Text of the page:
Reviewed Jul 11, 2012
Ronan Doyle’s review:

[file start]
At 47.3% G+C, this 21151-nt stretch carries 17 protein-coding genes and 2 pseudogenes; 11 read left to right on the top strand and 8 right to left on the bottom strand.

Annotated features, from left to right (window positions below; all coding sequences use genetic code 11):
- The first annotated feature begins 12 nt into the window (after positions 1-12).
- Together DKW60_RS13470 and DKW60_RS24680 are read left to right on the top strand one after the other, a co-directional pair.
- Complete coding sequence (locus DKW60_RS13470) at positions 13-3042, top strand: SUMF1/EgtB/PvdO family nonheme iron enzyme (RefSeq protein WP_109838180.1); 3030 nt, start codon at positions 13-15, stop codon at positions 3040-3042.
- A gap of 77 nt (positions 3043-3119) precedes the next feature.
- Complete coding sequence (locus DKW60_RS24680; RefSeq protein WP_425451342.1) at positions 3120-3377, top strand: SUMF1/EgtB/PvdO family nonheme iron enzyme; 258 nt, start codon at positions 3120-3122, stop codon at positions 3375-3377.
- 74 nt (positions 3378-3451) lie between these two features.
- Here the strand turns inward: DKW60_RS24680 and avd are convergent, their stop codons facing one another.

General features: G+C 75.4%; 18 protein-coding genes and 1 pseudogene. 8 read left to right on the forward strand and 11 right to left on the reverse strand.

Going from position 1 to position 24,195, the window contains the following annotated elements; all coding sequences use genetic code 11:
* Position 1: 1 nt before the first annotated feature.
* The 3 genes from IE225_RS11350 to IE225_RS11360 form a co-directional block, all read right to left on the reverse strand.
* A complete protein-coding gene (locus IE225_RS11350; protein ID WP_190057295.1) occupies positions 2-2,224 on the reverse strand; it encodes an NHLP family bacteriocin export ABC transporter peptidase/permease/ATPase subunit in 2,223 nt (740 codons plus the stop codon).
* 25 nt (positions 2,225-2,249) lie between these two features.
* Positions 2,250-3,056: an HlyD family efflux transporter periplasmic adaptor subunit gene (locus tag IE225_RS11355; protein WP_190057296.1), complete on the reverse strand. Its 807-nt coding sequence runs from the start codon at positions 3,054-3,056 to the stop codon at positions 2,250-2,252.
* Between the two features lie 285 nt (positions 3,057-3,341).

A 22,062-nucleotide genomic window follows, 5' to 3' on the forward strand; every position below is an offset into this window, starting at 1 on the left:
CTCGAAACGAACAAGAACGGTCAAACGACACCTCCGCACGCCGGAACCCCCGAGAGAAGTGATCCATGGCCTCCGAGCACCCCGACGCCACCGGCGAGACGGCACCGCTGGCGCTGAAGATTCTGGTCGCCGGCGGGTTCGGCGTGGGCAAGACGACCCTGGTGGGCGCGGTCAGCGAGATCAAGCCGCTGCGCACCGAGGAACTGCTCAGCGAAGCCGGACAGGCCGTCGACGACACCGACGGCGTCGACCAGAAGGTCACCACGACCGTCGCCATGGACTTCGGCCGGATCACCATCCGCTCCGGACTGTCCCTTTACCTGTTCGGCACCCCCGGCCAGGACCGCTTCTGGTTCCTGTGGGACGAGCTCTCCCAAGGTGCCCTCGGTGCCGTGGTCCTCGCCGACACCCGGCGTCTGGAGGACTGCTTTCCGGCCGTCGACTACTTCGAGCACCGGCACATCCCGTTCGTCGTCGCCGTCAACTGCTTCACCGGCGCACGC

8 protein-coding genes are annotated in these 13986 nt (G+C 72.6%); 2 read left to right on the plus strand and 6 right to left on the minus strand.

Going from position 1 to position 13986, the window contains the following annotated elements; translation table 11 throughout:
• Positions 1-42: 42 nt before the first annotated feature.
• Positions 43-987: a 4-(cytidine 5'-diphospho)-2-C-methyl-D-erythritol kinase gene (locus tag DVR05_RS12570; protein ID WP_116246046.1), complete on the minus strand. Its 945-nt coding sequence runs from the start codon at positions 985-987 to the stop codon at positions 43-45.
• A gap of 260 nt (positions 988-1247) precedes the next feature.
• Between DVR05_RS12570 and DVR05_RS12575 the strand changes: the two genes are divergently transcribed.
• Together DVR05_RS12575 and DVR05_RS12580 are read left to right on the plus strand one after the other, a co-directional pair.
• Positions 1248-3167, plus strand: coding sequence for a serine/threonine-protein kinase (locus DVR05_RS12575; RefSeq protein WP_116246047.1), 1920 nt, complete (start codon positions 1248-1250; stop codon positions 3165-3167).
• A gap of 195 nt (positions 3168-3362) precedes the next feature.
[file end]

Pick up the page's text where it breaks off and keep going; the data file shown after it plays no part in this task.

Christopher Nolan’s journey from indie nobody to billion dollar franchise-helmer was a swift one, his debut Following released just 7 years in advance of Batman Begins. His swift ascension of the Hollywood ranks came courtesy of Memento, a film with a narrative so multifarious and magnanimous that it continues to be considered one of the all-time great mind game movies. Alternating between black and white scenes of a man taking telephone calls in a motel room and colour sequences where he continually awakens in a state of amnesia, we slowly learn more and more of this character. He is Leonard, his mind left broken after the murder of his wife, his body covered with tattooed clues as to her killer’s identity for him to re-learn each new time he awakens. As devastating in its structural agility as in the emotional implications of Guy Pearce’s incredible central performance, Memento is a film of incredible complexity, and for me still Nolan’s best.